Update in former Pacers:
- Brandon Rush is out for the season with a torn ACL - Darren Collison is killing it as the starter for the Mavs. He's averaging more than 17 points and 7 assists a game while shooting around 60% from the field. - Dahntay Jones is not getting much burn in Dallas. - Mavs also signed for Pacer Troy Murphy. - Lou Amundson still hasn't played a game for the Wolves. - Leandro Barbosa has cooled off considerably after his stellar opener against the Heat. His defensive weaknesses might have something to do with it.
The Pacers next head to San Antonio to face the Spurs on Monday. It will be a serious test.
I tell you what: I was ready to write about how it was a long season and that a road loss to the Raptors in the Pacers' season opener was not an alarm but a learning experience. Danny Granger is out indefinitely with a knee injury and George Hill is still recovering from hip and thumb injuries -- those were the excuses I was going to use (and not the fact that the Raptors flat out played harder for the majority of the game).
But instead, David West entered "beast mode" and George Hill finished them off with a floater with 2 seconds left on the clock. Pacers claw back from an 8-point deficit with 4 minutes to go and win 90-88. Remarkable.
Of course, it is veteran David West. I told you he was going to be in "beast mode" often this season and he absolutely was tonight. 25 points, including 14 in the fourth quarter alone during a stretch where the team went to him on every possession and he delivered on just about all of them, helping the Pacers rally all the way back before George Hill slashed into the lane to hit that floater on the Pacers' final possession of the game (before Bargnani airballed a fallaway at the buzzer whilst defended by West).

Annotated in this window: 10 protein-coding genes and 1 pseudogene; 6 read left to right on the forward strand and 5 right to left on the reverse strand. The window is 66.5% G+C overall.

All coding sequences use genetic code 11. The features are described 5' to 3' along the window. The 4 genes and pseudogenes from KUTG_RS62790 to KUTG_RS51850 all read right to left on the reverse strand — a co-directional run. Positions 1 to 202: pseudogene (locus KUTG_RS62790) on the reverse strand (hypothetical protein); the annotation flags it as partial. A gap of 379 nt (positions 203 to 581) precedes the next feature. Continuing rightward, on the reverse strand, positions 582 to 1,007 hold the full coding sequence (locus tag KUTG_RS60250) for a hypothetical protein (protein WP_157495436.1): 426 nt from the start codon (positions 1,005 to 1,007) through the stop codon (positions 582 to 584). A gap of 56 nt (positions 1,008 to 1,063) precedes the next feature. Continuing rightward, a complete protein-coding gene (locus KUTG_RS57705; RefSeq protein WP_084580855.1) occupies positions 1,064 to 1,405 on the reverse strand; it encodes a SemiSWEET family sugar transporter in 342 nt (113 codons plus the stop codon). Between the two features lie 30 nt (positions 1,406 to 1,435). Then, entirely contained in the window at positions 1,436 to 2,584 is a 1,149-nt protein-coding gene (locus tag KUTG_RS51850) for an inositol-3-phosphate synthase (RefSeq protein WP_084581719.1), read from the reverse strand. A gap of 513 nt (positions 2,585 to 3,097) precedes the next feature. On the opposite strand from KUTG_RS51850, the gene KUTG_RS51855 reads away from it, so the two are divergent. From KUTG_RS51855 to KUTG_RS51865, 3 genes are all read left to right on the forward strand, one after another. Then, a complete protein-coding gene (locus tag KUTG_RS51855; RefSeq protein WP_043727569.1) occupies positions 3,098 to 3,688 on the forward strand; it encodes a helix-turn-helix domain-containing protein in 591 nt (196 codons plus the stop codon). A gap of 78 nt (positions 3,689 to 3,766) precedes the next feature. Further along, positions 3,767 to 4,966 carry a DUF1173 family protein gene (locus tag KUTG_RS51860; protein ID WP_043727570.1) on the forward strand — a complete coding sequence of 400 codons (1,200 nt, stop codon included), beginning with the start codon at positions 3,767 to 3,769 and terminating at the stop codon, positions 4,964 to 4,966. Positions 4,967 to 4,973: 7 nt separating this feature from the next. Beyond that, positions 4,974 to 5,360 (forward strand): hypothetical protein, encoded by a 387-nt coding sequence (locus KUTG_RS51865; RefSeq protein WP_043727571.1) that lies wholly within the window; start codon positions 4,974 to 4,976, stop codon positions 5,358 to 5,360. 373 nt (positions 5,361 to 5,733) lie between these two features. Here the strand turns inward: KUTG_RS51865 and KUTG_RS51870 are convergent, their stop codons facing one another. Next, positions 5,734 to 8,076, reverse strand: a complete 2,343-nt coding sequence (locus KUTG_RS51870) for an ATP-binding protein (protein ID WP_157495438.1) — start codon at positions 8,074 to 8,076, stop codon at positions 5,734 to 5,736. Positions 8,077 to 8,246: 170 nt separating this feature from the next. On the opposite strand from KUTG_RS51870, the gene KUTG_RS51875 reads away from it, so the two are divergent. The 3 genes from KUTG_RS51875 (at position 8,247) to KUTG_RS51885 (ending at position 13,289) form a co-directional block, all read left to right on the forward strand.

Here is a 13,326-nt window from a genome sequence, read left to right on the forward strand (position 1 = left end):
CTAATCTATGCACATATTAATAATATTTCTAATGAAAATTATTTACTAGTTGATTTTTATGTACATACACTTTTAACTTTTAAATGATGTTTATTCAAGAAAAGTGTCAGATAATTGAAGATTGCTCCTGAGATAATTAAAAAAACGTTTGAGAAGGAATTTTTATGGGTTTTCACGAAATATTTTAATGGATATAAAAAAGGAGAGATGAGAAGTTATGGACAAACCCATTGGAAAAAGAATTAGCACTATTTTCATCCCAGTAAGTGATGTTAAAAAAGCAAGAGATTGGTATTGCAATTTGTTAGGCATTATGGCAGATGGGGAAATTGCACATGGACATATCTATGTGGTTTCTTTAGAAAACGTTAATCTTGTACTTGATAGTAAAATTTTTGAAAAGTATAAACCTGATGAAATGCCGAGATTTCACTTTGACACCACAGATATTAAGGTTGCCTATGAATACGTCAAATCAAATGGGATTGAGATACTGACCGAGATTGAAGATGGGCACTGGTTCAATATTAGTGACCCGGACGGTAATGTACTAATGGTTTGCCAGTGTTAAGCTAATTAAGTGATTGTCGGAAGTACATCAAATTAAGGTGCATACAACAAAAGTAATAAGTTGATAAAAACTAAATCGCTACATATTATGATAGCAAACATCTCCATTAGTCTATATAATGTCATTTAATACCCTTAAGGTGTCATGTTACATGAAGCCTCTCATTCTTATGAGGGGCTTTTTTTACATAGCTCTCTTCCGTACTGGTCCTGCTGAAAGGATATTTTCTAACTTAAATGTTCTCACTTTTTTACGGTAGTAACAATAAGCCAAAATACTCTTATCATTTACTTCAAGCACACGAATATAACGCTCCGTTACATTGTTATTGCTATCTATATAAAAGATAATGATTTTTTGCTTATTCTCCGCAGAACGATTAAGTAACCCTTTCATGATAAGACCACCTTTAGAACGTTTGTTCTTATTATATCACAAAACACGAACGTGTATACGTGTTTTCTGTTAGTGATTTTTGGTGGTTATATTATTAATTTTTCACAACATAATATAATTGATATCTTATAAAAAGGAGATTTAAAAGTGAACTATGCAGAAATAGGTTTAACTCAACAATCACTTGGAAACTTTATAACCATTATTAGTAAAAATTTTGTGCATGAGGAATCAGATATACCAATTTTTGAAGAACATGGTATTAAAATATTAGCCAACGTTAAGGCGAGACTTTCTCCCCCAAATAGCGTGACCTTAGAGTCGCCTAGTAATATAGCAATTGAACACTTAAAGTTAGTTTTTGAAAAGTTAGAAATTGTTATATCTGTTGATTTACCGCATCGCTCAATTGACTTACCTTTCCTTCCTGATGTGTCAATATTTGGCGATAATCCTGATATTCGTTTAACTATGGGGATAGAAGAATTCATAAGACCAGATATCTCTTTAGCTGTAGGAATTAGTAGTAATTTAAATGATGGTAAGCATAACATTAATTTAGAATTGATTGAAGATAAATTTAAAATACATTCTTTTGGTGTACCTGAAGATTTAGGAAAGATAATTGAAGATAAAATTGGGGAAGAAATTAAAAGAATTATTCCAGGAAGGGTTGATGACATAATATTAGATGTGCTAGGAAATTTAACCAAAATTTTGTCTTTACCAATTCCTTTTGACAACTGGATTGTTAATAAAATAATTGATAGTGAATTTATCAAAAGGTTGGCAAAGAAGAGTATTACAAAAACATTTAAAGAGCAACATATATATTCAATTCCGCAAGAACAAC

West has been, since being acquired last season, the Pacers' most reliable offensive threat. It's great to see him looking like the David West of old. Key moment:
3:27 left in the 4th quarter. David West, who had just scored 10 consecutive points for the Pacers to bring the deficit to 6 points (86-80), finally misses a jumper. Roy Hibbert beats everyone by diving to the floor for the offensive rebound and calls a timeout before the Raptors can wrap him up. West assists on a George Hill 3-pointer from the timeout, then makes two more big baskets to bring the Pacers back within one, setting up the epic finish.
The Pacers are clearly still getting used to the new players and season-opening jitters. Plenty of horrible turnovers (18) including 12 in the first half alone. Also a lot of possessions that wasted far too much time before getting going.
The team was efficient, though, in getting good shots and putting the ball in the hole at 47.4% including 5-11 from the 3-point line. Conversely, the D was good enough to hold the Raptors to 36.3% from the field.
Paul George probably isn't going to significantly increase his scoring average this season, but he sure is going to fill up the stat sheet on a nightly basis. Tonight he had 14 points, 15 rebounds and 5 assists to go with a block. Surprised he didn't get at least a couple of steals.
Roy Hibbert was solid and lived up to my expectations after securing that massive offseason contract. He dominated the smaller defenders and his teammates must get credit for consciously trying to feed him the ball down low. 14 points, 9 rebounds, 3 assists and 5 blocks is what we should demand from him every night.
Danny Granger's absence was felt on the offensive end as Gerald Green struggled with 6 points on 2-7 shooting and had a team high 6 turnovers. Green will be fine, though I much prefer to see him with the second unit.
Ian Mahinmi and DJ Augustin also struggled in their regular season debuts after solid preseason finishes. Mahinmi scored 1 point and had 4 turnovers and 3 fouls in 19 minutes and Augustin had 5 points, only 2 assists and 2 turnovers in 15 minutes.
Tyler Hansbrough didn't seem to play any different but it was good to see him be aggressive and get 20 minutes of court time. Lance Stephenson also produced in 13 minutes of floor time with 5 points and 4 rebounds.
As expected, coach Vogel used a 10-man rotation. Sam Young, who filled in at SF off the bench, will likely fall out of the rotation once Granger returns.
The Pacers won this game because of David West and because they believed in their ability to grind out games. They had plenty of these types of games last season where they had to be patient in wearing down their opponent and that experience was the key to getting tonight's win.
Pacers play their next game against the Charlotte Bobcats.
Here we go. The 2012-2013 NBA season kicks off on Tuesday, with the Indiana Pacers opening their campaign against the Raptors in Toronto on Wednesday.